Philadelphia Imposes New Tax on Soda, Other Sweetened Beverages

Published July 14, 2016

Philadelphia lawmakers have approved a new tax on soda and other sweetened beverages.

The lawmakers say the purpose of the tax is raise additional revenue to fund an expanded government preschool education program for local children.

Starting in January 2017, the new law will add a tax of 1.5 cents per ounce to the price of soda and other sweetened beverages sold in the city.

Taxing Low-Income Philadelphians

Bob Dick, a policy analyst with The Commonwealth Foundation, says the new tax is regressive and will have a negative impact on low-income earners in the city.

“It’s going to fall on those who can least afford it, and it’s definitely not the way to provide opportunities to low-income Philadelphians,” Dick said.

Dick says Philly lawmakers should be reducing spending instead of grabbing more money from consumers.

“If you’re raising taxes, obviously you’re not looking at other ways to control spending or reduce spending, and government generally isn’t living within its means,” Dick said. “Instead, it’s going to low-income people in Philadelphia and asking them to pay more for what politicians feel is important for the city.

“It’s just a way to give [lawmakers] a blank check for them to spend on whatever they want,” Dick said.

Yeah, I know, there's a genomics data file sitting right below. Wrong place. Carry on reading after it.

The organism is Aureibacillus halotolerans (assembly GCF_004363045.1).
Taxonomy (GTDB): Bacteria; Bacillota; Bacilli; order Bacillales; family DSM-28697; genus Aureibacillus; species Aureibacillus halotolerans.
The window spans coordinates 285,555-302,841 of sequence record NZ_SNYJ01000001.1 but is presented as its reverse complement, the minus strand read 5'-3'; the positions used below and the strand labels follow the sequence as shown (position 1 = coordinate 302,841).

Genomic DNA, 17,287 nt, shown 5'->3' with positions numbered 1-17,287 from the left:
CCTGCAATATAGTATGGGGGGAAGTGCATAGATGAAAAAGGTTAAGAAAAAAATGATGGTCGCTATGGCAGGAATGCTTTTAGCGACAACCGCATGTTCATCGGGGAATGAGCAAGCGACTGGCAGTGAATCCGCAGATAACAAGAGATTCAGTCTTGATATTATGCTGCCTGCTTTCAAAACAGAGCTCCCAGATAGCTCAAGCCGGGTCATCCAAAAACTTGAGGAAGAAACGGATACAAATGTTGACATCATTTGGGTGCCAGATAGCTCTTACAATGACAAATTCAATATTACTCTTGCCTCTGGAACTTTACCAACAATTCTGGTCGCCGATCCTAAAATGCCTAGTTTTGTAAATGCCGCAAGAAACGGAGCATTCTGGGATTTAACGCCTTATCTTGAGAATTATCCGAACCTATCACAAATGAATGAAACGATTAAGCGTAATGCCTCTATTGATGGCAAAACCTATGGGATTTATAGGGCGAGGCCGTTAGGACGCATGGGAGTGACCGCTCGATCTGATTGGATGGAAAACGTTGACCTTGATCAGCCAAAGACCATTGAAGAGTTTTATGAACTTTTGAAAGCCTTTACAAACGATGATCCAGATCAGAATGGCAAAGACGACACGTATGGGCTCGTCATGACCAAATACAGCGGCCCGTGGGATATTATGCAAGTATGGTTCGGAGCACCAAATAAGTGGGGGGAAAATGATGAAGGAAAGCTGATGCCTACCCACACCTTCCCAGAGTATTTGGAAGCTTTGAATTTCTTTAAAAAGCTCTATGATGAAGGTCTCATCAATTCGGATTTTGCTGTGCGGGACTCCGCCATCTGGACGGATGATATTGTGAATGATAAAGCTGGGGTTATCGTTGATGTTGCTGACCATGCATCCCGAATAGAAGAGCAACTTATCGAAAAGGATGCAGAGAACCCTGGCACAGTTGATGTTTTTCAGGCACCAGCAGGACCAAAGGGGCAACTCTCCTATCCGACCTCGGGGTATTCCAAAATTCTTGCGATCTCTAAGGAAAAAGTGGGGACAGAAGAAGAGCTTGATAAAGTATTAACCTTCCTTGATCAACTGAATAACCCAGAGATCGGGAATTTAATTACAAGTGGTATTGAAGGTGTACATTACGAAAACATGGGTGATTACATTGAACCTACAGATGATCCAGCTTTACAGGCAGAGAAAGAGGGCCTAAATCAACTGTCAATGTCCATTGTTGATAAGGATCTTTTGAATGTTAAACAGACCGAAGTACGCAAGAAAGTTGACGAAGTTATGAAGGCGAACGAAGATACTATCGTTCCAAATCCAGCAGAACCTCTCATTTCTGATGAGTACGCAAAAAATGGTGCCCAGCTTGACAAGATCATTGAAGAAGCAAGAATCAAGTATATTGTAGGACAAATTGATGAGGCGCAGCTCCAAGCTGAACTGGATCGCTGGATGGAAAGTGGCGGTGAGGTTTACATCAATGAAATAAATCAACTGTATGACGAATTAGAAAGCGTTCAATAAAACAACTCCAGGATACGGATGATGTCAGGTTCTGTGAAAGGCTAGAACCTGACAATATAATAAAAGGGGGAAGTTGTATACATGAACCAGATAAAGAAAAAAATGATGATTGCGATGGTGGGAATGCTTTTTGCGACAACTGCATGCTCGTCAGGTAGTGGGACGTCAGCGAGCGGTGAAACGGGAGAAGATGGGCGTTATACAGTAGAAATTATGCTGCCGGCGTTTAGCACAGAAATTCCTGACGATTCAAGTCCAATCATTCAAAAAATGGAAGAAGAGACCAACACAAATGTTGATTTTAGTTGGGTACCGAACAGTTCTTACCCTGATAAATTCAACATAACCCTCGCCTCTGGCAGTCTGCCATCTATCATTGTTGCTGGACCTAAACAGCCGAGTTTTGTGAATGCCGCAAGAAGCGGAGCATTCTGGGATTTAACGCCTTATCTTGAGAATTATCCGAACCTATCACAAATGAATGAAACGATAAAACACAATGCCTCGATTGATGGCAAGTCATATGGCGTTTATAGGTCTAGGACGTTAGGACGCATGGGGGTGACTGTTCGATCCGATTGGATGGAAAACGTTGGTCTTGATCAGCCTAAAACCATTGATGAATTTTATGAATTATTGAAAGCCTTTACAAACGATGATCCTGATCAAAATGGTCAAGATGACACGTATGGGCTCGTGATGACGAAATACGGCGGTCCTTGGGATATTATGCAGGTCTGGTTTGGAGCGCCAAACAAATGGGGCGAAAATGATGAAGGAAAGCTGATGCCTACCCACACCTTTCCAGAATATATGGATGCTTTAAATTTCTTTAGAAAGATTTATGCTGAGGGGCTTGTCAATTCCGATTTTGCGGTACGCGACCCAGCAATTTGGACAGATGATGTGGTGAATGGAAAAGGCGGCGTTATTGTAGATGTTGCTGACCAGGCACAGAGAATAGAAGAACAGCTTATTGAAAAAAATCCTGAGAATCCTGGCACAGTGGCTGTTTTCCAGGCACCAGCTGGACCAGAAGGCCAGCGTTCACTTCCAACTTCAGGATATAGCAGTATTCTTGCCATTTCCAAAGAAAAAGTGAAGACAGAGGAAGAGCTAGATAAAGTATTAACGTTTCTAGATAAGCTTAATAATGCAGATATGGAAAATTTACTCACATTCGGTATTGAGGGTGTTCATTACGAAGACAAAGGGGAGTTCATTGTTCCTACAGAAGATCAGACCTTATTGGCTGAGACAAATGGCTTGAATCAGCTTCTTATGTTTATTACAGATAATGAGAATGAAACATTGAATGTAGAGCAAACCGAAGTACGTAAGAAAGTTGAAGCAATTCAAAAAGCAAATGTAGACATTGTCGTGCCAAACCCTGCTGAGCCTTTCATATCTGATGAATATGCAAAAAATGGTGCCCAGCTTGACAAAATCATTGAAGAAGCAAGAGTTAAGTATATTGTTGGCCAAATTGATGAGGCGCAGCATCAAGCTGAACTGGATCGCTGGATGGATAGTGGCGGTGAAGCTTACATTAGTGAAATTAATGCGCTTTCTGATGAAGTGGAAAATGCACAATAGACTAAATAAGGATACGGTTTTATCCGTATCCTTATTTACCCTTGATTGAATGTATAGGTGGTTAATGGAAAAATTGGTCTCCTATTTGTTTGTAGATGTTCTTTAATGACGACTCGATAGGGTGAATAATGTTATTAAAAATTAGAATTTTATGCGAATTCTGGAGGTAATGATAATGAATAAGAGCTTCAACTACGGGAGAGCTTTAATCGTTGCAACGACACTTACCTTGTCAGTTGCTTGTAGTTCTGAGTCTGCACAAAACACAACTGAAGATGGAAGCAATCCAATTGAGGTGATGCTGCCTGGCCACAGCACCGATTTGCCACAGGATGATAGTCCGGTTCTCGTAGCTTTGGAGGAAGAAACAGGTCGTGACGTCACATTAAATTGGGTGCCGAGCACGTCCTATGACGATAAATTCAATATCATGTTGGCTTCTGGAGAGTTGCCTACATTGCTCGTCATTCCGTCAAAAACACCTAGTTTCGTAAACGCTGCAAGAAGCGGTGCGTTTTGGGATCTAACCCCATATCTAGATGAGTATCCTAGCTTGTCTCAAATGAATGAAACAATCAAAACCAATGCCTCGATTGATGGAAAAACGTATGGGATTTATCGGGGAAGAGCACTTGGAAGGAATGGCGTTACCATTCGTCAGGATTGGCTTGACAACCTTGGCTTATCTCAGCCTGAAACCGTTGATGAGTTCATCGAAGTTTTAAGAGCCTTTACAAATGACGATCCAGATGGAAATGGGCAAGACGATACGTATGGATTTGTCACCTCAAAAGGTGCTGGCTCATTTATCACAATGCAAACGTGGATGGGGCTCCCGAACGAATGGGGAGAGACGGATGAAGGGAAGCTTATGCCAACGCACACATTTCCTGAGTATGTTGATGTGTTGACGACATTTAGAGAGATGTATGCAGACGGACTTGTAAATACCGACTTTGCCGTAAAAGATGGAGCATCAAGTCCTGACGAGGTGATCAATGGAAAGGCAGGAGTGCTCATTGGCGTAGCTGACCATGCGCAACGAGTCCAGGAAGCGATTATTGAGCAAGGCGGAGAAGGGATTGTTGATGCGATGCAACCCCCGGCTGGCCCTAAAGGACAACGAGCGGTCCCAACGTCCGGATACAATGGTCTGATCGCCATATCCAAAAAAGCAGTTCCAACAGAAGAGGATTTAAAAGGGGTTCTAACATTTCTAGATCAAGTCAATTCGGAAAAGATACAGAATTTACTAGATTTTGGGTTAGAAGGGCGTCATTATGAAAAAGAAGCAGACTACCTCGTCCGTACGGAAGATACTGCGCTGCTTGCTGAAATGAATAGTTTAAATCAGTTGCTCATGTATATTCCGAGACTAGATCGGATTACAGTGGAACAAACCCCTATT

Soda Slush Funds

William F. Shughart II, an economics professor at Utah State University, says lawmakers often use sin-tax revenue as a way to divert money into other spending programs.

“Whenever the revenue from a tax is earmarked for a specific spending program, whether it’s roads or pre-K schools, what happens usually is that general fund revenue that would have gone to that program is reduced almost dollar-for-dollar by the amount of earmarked tax that comes in for that specific program,” Shughart said. “The total amount spent on the program doesn’t change.”

Shughart says consumers lose out when lawmakers impose sin taxes.

“Invariably, it has an effect on consumer prices equal to the amount of the tax being handed to them,” Shughart said. “Diet sodas are not subject to the tax, so people substitute diet for sugary drinks or buy their sugary drinks outside the city limits.” 

Ben Johnson ([email protected]) writes from Stockport, Ohio.